The need for college planning has never been more important.
The average cost for a private school is now $35,676 and the rates on Stafford and Parent Plus loans for 2019 have increased to 5.05% and 7.6% respectively.
For parents with children in high school, this poses a serious question. What is our best “Late Stage” planning strategy to pay for college without jeopardizing our own retirement? Here are some tips to consider:
It’s never too late to start, even if your children are entering or in high school. Your best option is with one of two types of 529 accounts:
529 SAVINGS PLANS
These are state-sponsored savings vehicles that allow assets to grow tax-free. Distributions are also tax-free as long as they’re used for qualified educational expenses. Plan beneficiaries can be changed and the impact on financial aid is minimal. This makes them ideal “late-stage” savings vehicles.
Each state offers different investment options and some provide tax deductions for contributions. You will need to research your options or work with a financial advisor who specializes in college planning to determine the ideal plan fit and investment allocation.
529 PREPAID PLANS
Prepaid plans allow you to contribute funds that buy future tuition at current rates. They are offered by some states and also through the Private 529 Plan which is sponsored by over 300 private schools.
Unlike savings plans in which the chosen investments might lose value, prepaid plans shift the risk to the sponsoring entity. There are no fees and there is zero market risk. These plans make sense for families wanting a guaranteed return on their investment. They can also be combined with 529 savings plans for a more diversified savings strategy.
One of the primary focusses of your college plan should be finding schools where your child will fit in best and graduate on time. Factors to consider are the size of the campus, its proximity to home, school curriculum, the relative competitiveness of the student body, class sizes, and social activities, such as fraternities and athletics. The key here is “check the boxes” off for a small number of schools that meet the profile of your child.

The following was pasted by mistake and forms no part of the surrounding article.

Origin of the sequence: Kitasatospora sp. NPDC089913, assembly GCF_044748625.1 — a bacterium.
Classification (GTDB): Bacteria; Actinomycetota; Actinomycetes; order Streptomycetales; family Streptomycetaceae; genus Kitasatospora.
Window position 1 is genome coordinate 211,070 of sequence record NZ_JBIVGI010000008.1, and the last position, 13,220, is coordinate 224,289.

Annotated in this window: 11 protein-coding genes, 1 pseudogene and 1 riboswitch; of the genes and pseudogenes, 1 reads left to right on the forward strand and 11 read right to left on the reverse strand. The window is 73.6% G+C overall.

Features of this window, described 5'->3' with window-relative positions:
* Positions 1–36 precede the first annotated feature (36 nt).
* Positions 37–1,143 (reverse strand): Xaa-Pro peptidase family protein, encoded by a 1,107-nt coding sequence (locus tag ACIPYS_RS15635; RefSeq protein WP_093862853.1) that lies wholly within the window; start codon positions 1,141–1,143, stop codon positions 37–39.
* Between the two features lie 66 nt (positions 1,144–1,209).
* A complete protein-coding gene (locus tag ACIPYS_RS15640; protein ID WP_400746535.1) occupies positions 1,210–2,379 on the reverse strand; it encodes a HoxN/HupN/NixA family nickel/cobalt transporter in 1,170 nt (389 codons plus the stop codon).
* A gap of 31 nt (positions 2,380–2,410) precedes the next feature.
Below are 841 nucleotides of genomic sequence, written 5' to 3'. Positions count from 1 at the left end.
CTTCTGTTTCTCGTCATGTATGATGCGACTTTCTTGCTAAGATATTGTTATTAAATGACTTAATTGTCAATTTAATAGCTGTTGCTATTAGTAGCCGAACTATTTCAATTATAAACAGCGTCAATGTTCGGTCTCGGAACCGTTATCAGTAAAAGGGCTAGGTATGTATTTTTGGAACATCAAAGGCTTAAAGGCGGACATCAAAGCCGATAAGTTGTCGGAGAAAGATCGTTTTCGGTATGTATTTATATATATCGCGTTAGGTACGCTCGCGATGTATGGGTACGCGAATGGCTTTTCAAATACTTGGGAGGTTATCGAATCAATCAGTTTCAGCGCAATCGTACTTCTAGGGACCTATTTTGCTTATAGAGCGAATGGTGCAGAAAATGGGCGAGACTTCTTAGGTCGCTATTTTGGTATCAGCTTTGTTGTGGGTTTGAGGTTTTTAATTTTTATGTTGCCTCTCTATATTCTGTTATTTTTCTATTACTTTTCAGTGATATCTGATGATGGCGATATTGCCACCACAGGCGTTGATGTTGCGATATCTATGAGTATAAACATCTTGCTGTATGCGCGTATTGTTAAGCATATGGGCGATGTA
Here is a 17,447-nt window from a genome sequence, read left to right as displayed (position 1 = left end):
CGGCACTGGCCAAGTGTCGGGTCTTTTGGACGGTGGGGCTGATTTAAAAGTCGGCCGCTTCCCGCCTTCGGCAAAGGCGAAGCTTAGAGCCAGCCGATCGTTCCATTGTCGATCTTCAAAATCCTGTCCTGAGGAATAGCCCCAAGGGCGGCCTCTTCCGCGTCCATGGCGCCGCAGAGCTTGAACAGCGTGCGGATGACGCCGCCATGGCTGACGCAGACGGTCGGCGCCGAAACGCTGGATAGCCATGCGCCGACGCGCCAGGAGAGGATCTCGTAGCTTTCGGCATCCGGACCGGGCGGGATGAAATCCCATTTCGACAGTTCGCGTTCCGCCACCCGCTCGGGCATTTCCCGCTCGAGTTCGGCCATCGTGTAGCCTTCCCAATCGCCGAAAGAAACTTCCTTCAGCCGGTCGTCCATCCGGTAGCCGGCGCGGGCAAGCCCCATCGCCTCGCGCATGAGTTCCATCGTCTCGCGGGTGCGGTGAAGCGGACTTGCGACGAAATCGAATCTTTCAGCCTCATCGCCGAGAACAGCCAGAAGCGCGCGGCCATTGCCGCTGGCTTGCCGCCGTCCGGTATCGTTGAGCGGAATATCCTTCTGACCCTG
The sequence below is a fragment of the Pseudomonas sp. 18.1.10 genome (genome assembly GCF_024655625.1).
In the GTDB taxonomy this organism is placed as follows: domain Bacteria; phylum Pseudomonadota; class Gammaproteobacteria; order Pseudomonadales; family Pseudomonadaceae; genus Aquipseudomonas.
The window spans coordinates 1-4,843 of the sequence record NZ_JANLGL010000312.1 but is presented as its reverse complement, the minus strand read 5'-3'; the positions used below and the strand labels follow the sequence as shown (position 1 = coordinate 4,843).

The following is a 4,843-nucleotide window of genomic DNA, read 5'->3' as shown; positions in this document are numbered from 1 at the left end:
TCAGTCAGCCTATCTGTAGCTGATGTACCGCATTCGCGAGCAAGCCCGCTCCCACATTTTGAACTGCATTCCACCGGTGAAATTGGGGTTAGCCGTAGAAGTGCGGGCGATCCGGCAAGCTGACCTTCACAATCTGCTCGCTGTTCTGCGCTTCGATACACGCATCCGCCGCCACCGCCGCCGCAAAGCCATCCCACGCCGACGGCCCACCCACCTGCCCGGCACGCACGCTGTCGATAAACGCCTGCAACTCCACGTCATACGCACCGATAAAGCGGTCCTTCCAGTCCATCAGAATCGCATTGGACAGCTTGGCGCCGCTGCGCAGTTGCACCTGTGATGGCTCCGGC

Once you’ve narrowed your search down to six to eight schools you can then focus on financial aid. Yes, the schools you select will to a large extent determine your eligibility for merit based financial aid. Your goal should be to position your child in the top 20%, from a grade and test perspective, of the incoming freshmen class. This will not only increase your chances of admission but also put you in a stronger position to receive financial aid in the form of grants and scholarships. If you receive a better financial package from a school other than your primary choice, you may be able to use that award as a negotiation tool.
Consider the tax benefits of shifting appreciated assets, such as stocks, to your child. Your child can potentially sell the assets in his or her name to help pay for college and pay taxes at a lower rate. Make sure that the additional income won’t impact need-based aid eligibility and that it properly navigates the “Kiddie tax“.
Do you have your own business? If so then hiring your child may provide tax benefits as well as business experience. The work must be tied to the business and the wages must be reasonable. One strategy would be to pay your child up to their standard deduction ($12,200 for 2019). They will not owe any income taxes, you deduct the salary and can use the proceeds towards the cost of college. If your child is under the age of 18 then you can avoid paying Social Security, Medicare and unemployment taxes, unless your business is incorporated. Income in your child’s name can negatively impact need-based financial aid eligibility, so you’ll need to determine before-hand if you will qualify for need-based financial aid.
Your children will have far more options to pay for college then you will have to fund your retirement. Far too often families will mortgage their home, take out loans, access their retirement accounts or use their savings to pay for their child’s education. These actions can have serious implications on achieving your own goals. Developing a balanced college plan that incorporates saving and “late stage” payment strategies should help protect your own assets and help your children graduate with minimal student loans.